The second particularity is the inverse relation between electricity and the macro economic frame work. For instance, the inverse relationship between the amount of electricity used and the macro economy is noticed when the GDP decreases, it results in a lowering in production and lesser usage of power. An increase of GDP results in higher use of electricity. However, it is important to note that electricity costs are generally accounted as fixed costs, for example computers run the whole day, independent of the order volume a company receives.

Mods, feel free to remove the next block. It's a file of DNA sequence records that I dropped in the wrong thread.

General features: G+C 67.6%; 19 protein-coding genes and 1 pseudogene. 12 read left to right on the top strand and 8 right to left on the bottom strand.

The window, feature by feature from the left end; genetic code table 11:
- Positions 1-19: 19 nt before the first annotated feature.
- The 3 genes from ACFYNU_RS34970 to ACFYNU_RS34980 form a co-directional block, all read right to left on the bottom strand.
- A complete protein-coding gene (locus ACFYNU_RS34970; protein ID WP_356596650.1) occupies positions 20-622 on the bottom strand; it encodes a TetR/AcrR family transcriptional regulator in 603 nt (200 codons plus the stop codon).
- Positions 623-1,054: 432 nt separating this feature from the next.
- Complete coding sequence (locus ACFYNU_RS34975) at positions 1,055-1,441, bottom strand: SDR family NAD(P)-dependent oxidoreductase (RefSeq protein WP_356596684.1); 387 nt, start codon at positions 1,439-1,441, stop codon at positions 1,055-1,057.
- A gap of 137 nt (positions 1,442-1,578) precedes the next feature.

Since it is relatively difficult to export energy, a change in the tariff structure between nation states does not effect the energy sector. This gets evident in the following quote where Hirschsohn describes the automobile and textile industries need to restructure: “...tariff reductions are being phased in over a number of years. As intended, the South African government’s policy is precipitating industrial restructuring in both industries and competition between domestic producers is being replaced by ‘real’ competition as imported products, particularly from low-wage Asian economies, challenge two long-protected and relatively uncompetitive South African manufacturing.”